Sean Muldoon: A large part of BlackTail is influenced by Ernest Hemingway, so his writing, memoirs and biographies provided a lot of inspiration. We visited his residence in San Francisco de Paula, Havana, where he lived for 20 years, and earlier this year I visited Wyoming, Montana and Idaho, where Hemingway died. I have toured the bars he frequented in Europe and his home in Key West, Florida, to which, along with Havana, I am returning soon. In terms of history, BlackTail is centred around pre-Castro Cuba, 1920’s – 1960’s, before the revolution. So we researched that, the film, literature and culture, but we didn’t go back any further than 100 years.
Rumporter: How is your menu designed? What type of cocktail do you offer? Which brands of rum do you work with?
Sean Muldoon: The menu is presented in 88 pages, designed by the Drinksology agency, the same team that created the menu for The Dead Rabbit, which was named World’s Best Cocktail Menu in the Tales of the Cocktail Spirited Awards in both 2013 and 2015. The design depicts a New York and Cuban 1920s landscape and BlackTails. The drinks portion of the menu is divided into 5 chapters: Highball, Punch, Sour, Old-Fashioned and Cocktail. In total there are 40 cocktails, complemented by 8 seasonal cocktails, all created by my partner Jack McGarry with Jesse Vida, Head Barman and Bar Manager, and Jillian Vose, our Beverage Director. It is a true tribute to the culture of the American bar from 1920 to 1950. All cocktails are inspired by recipes reinterpreted for today’s tastes using the latest techniques like sous-vide. You will discover the Rum & Cola, the Mary Pickford, the Daiquiri or the revisited Presidente. The menu includes a second section “Destination Havana” written by Jared Brown, cocktail historian, master distiller and journalist. He imagined the story of Paul Conway, a cocktail journalist, who went to Cuba to meet Ed Donovan, accompanied by Don the Beachcomber’s grandfather. And a third and final section covers the history of BlackTails.
Cocktails are not made with Cuban rum (Editors note: rather it’s a sort of Cuban inspiration, since Cuban rum currently cannot be imported to the US). The bar uses rum from Puerto Rico, Panama or Guyana. We also produce our own blend of “Cuban” rum based on Bacardi Heritage, Caña Brava, Barbancourt White, Banks 5, used for daïquiris.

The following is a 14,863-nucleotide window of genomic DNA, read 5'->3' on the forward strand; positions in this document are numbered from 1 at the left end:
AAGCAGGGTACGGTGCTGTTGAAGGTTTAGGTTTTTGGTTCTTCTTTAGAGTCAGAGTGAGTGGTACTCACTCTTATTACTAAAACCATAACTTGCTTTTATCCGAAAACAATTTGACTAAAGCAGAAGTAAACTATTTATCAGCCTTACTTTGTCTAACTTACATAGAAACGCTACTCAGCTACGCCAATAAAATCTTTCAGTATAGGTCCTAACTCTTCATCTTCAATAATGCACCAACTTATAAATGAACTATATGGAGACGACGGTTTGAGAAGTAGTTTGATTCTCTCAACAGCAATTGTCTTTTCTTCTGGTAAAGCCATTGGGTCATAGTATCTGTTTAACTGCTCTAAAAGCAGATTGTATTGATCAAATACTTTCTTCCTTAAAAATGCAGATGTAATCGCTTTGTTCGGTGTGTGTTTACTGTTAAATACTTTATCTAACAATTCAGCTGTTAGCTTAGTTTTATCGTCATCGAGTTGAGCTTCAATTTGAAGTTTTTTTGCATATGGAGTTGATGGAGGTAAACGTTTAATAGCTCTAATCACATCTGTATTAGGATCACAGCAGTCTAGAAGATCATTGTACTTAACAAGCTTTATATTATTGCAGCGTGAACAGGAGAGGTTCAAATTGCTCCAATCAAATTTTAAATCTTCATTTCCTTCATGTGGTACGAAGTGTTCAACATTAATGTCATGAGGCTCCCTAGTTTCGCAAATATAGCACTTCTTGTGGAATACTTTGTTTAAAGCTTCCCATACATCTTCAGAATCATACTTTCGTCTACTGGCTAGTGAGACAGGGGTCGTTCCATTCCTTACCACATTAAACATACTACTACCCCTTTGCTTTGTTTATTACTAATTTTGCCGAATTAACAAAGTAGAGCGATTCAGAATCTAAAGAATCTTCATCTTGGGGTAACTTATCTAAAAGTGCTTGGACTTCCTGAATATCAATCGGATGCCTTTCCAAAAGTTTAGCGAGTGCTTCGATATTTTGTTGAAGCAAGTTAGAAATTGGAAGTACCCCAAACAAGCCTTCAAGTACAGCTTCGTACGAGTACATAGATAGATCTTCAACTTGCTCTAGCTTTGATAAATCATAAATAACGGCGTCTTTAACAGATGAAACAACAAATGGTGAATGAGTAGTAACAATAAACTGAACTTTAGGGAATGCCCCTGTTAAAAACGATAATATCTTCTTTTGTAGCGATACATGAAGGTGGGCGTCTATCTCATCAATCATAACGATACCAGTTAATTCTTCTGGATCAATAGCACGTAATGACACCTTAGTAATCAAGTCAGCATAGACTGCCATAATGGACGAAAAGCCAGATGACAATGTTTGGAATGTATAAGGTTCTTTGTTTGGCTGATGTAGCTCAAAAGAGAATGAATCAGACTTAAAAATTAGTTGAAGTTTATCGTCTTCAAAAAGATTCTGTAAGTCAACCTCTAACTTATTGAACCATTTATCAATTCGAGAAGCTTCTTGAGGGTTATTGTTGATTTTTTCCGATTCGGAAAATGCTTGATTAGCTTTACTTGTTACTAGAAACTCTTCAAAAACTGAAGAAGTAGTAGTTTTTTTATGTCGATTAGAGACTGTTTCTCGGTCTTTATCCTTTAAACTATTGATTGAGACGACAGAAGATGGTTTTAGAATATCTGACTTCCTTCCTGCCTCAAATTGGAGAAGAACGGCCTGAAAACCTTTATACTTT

Rumporter: BlackTail opened about the same time Barack Obama announced the end of the Cuban embargo. Was that a coincidence?
Sean Muldoon: This was a complete, but happy, coincidence.
Rumporter: How is the Cuban cocktail scene evolving?
Sean Muldoon: The Cuban cocktail scene has stopped evolving. Back in the day when the Americans were there they had a lot more fresh imports, fresh fruits and things like that. Now everything is bottled premix and you can’t get a lot of the liquor that you got back then, so we’ve taken what they had pre-embargo, the former glory of Cuba, and improved it. There’s only so much stuff they can get in Cuba now; we have more fresh and diverse ingredients available to us here.
Rumporter: Cuba is currently a hot topic in the United States. Is it the same with rums and Cuban cocktails?
Sean Muldoon: I think people are always interested in what they can’t get so there is a fascination naturally with things like Havana Club and Cuban cigars so when they become legal in the US, which they will, everyone’s going to want them. Cuba was America’s playground during prohibition, it’s 90 miles off the coast of Key West, it was very accessible. It’s where a lot of Americans went during Prohibition but they can’t go there anymore. We’re bringing things back the way they used to be, the drinks the way they used to be, and the way the Americans enjoyed Cuban rum and Cuban coffee. It’s because people can’t have it that they’re so interested in it.
Rumporter: New York is the cocktail capital of the United States. Many cocktail bars over there work with rum. Could the Big Apple also soon be the US capital of rum?
Sean Muldoon: Not necessarily, Miami and San Francisco have an interest in Cuban Rum. NYC won’t be the capital of Cuban Rum.
Rumporter: Cuba, Jamaica, Martinique: are these the main rum origins a cocktail bar should mix with?
Sean Muldoon: Well the Caribbean is a big place. Cuba and Jamaica are Caribbean. Venezuela, Guyana and Panama for instance are part of South America, not the Caribbean. Australia also does some good rums, Indonesia does Arrack, Brazil does Cachaca etc.
Two featured BlackTail cocktail recipes
Mary Pickford by Jillian Vose
A great Cuban cocktail classic, made with a house rum blend.
– 3 Dashes Burlesque Bitters
– .5 oz Lime Juice
– .75 oz Pineapple Juice
– .75 oz Pomegranate Reduction Syrup
– .5 oz House Maraschino (50/50 Maraschino:Kirsch)
– 2 oz Pineapple Infused White Rum
Glassware: Punch Glass, Block Ice
Rum & Cola created bypar Jillian Vose et Jesse Vida
A revisited version of the Cuba Libre and one of the bar’s signature drinks.
– 1 Dash Orinoco Bitters
– 1/2 Tsp Fernet
– .75 oz Cola Syrup
– 1 oz Bacardi facundo NEO
– 4 oz Champagne
Glassware: Rocks & Big Rock
Garnish: Lemon Twist